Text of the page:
I have digressed from the intent of this writing:  one’s undying love for another.  Have you ever loved another person so deeply and unconditionally that even in the greatest times of despair you refused to give in to hopelessness?  In a family unit trying to  navigate the despair and hopelessness of an alcoholic loved one, we hang on to faith and hope, don’t we?  We pray, we plead, we beg, we threaten, we cry, we yell…and then we pray some more.  Why?  Because we still have hope in the face of hopelessness.  That’s what our Higher Power gives us.  The examples of undying love which we see around the tables of AA, the power of another’s comforting words, the personalities we read about in Scriptures all give us reason to go on for yet another day.  We cannot allow despair and hopelessness into our lives.

Mary Magdalene was that kind of person.  She loved her Jesus, stood by his side, wept at his cross, went with him to the tomb, guarded the tomb, and then arrived first at the tomb on the 3rd day to see it empty.  Not quite understanding, even though Jesus had told them in numerous conversations that he would indeed resurrect, Mary thought the body had been taken away.  Perhaps, briefly, at this moment she gave in to despair and hopelessness thinking the recipient of her undying love was forever lost:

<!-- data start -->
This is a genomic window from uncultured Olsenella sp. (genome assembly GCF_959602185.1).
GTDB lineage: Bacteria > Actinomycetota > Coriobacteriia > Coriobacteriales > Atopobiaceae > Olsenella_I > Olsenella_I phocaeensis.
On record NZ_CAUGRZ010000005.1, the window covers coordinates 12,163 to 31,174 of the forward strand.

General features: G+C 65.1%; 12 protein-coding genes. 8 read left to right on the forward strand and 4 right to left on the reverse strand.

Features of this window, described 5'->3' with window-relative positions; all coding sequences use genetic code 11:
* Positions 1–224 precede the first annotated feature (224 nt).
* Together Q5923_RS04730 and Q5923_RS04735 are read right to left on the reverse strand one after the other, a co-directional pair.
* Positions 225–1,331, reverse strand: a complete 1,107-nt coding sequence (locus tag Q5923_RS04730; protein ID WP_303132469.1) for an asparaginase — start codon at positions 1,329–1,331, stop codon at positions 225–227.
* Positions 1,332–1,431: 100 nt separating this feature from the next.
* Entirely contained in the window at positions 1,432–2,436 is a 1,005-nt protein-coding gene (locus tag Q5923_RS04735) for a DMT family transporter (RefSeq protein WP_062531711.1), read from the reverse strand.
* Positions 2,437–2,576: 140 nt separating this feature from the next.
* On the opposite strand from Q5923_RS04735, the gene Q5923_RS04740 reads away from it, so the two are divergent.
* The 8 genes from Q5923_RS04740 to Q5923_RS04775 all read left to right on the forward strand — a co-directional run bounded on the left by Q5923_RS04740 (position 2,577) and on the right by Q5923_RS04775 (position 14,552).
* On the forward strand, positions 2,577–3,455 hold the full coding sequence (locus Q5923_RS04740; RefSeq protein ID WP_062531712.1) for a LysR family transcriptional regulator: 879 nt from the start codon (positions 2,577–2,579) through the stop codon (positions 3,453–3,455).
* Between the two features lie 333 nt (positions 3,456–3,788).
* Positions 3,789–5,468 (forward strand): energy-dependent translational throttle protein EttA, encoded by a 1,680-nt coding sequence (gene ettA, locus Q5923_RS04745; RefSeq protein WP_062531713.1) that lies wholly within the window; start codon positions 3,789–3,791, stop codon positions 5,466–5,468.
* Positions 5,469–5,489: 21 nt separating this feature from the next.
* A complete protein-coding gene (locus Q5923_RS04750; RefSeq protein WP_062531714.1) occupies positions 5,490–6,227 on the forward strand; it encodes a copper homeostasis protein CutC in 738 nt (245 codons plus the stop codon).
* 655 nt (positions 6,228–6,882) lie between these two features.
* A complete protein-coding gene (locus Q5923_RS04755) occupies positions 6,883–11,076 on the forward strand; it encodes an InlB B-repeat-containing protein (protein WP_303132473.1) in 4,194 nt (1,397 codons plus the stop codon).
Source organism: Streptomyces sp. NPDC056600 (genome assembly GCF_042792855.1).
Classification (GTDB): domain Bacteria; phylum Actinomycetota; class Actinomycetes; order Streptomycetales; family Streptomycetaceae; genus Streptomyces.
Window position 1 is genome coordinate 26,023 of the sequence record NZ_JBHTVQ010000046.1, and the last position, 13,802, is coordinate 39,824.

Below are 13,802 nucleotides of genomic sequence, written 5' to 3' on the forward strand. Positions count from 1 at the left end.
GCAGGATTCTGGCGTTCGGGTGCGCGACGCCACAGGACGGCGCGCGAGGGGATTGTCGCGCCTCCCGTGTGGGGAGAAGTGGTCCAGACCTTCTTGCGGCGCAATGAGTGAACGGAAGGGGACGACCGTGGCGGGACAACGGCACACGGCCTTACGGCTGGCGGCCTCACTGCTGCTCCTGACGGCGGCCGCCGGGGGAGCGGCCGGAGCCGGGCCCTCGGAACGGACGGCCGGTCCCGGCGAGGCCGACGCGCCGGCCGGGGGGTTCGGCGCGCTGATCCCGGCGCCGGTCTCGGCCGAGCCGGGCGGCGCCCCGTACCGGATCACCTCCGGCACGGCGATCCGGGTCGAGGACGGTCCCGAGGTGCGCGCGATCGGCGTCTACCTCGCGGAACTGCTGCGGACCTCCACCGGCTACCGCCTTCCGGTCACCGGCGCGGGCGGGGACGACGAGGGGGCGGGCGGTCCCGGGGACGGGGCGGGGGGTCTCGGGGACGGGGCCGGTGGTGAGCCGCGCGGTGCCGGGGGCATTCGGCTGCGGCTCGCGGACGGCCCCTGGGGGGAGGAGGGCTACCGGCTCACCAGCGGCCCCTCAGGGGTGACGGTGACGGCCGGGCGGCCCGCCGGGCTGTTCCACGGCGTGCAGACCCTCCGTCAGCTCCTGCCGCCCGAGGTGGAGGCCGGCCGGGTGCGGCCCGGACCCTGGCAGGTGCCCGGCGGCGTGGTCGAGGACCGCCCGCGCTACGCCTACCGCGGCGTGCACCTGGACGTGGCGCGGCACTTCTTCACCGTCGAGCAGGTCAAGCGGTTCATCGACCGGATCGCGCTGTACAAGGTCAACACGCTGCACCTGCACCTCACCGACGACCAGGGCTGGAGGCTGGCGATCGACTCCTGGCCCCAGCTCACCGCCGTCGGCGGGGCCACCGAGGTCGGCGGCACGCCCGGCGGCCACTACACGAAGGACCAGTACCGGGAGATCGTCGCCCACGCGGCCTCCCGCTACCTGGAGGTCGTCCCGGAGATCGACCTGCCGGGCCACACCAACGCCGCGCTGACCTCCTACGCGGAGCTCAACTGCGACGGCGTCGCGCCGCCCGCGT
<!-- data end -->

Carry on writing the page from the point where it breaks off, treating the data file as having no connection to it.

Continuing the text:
“They have taken my Lord away and I don’t know where they have put him,” was her reply to the angels standing nearby who asked why she was crying.

The resurrection message from John 20:10-18 continues to tell us that her Lord was there all the time even when she did not recognize the presence.  Mary Magdalene stood by her Jesus through the good times and the bad, through the trials of being a rebel, being an outcast from the Jewish hierarchy, being an insurrectionist in the eyes of the Romans, through the humiliation of his crucifixion, and finally through her perceived loss.

My loved ones were my Mary Magdalene through the difficulties, the heartbreaks, the disappointments, the betrayals, the lies, the drunkenness.  Theirs was an undying love.  Today, in sobriety, I hope to be the same to the ‘still suffering alcoholic’ who shares my life.

for my best friend, with lovecropped-cropped-picture40.png

 

So many of us have lived our lives placing unmerited value on the opinions of others while discrediting our personal truth and reality.  Breaking the shackles of people-pleasing requires honest self-appraisal, a healthy dose of self-esteem, and an enormous commitment to self-realization.  

pride8

….as near as the destination may be, it’s still the journey that matters….

not just another day, is it?